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AIM: To determine how varenicline, bupropion, nicotine replacement therapy (NRT) and electronic cigarettes compare with respect to their clinical effectiveness and safety.

METHOD: Systematic reviews and Bayesian network meta-analyses of randomized controlled trials, in any setting, of varenicline, bupropion, NRT and e-cigarettes (in high, standard and low doses, alone or in combination) in adult smokers and smokeless tobacco users with follow-up duration of 24 weeks or greater (effectiveness) or any duration (safety). Nine databases were searched until 19 February 2019. Primary outcomes were sustained tobacco abstinence and serious adverse events (SAEs). We estimated odds ratios (ORs) and treatment rankings and conducted meta-regression to explore covariates.

RESULTS: We identified 363 trials for effectiveness and 355 for safety. Most monotherapies and combination therapies were more effective than placebo at helping participants to achieve sustained abstinence; the most effective of these, estimated with some imprecision, were varenicline standard [OR = 2.83, 95% credible interval (CrI) = 2.34-3.39] and varenicline standard + NRT standard (OR = 5.75, 95% CrI = 2.27-14.88). Estimates were higher in smokers receiving counselling than in those without and in studies with higher baseline nicotine dependence scores than in those with lower scores. Varenicline standard + NRT standard showed a high probability of being ranked best or second-best. For safety, only bupropion at standard dose increased the odds of experiencing SAEs compared with placebo (OR = 1.27, 95% CrI = 1.04-1.58), and we found no evidence of effect modification.

CONCLUSIONS: Most tobacco cessation monotherapies and combination therapies are more effective than placebo at helping participants to achieve sustained abstinence, with varenicline appearing to be most effective based on current evidence. There does not appear to be strong evidence of associations between most tobacco cessation pharmacotherapies and adverse events; however, the data are limited and there is a need for improved reporting of safety data.

Original languageEnglish
Pages (from-to)861-876
Number of pages16
Issue number4
Early online date11 Oct 2021
Publication statusPublished - 8 Mar 2022

Bibliographical note

Funding Information:
K.T. reports grants and other financial support from the National Institute for Health Research (NIHR) for this study. N.W. and M.S. report grants from the National Institute for Health Research during the conduct of the study and Honoraria from the Association of British Pharmaceutical Industry outside the submitted work. D.P. reports grants from the Medical Research Council during the conduct of the study, personal fees from the Association of the British Pharmaceutical Industry and personal fees from UCB outside the submitted work. E.K. reports personal fees from Novartis Pharma and Pfizer outside the submitted work. M.M. reports grants from Pfizer outside the submitted work. J.L.L., E.K. and M.D. were funded by the National Institute for Health Research for the project. The funder of the study had no role in the study design, data collection, data analysis, data interpretation or writing of the report. The corresponding author had full access to all the data in the study and had final responsibility for the decision to submit for publication.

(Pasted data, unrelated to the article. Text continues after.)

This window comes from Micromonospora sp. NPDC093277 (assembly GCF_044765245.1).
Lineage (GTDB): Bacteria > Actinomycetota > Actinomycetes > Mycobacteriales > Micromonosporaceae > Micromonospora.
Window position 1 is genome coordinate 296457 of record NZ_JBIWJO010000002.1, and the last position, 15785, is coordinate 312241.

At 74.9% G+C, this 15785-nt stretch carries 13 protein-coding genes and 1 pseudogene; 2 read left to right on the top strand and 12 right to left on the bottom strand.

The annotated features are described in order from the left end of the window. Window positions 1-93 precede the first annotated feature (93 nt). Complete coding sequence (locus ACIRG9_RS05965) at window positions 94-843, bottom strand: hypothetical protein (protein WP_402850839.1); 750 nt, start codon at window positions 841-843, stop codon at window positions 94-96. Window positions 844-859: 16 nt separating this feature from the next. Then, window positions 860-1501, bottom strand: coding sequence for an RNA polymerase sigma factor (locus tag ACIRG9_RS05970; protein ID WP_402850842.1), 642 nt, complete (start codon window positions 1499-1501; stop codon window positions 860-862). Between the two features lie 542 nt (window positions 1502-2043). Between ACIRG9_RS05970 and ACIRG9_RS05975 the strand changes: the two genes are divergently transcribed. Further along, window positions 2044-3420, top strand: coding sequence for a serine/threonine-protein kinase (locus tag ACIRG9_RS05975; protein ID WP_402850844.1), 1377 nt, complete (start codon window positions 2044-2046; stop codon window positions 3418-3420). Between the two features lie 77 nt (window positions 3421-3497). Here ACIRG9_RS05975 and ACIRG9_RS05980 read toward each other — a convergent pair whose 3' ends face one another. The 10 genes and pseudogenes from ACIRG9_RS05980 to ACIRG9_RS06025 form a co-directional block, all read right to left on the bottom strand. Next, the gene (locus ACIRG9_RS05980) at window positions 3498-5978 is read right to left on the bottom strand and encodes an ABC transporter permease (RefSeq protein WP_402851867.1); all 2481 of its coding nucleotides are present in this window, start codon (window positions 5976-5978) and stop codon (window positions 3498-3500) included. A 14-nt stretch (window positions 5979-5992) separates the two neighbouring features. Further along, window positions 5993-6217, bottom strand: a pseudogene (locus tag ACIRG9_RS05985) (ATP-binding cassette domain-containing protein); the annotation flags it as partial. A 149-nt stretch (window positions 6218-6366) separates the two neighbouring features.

Funding Information:
The study was funded by the NIHR Health Technology Assessment programme (project number 15/58/18). This publication presents independent research funded by the National Institute for Health Research (NIHR). The views expressed are those of the authors and not necessarily those of the NHS, the NIHR or the Department of Health and Social Care. J.L.L.’s time was also funded by a grant from the Spanish Government (Ministerio de Ciencia e Innovación, project number PID2019‐104033GA‐I00). The authors acknowledge Professor David Gunnell for help with preparing the original project proposal and grant submission, Sarah Dawson and Cath Borwick for help with designing and running search strategies and Olivia Crane and the Public Health Internal Guideline Development team at the National Institute for Health and Care Excellence (NICE) for their collaboration.

Publisher Copyright:
© 2021 The Authors. Addiction published by John Wiley & Sons Ltd on behalf of Society for the Study of Addiction.

Structured keywords

  • HEB


  • adverse events
  • bupropion
  • effectiveness
  • electronic cigarettes
  • network meta-analysis
  • nicotine replacement therapy
  • safety
  • smoking
  • varenicline


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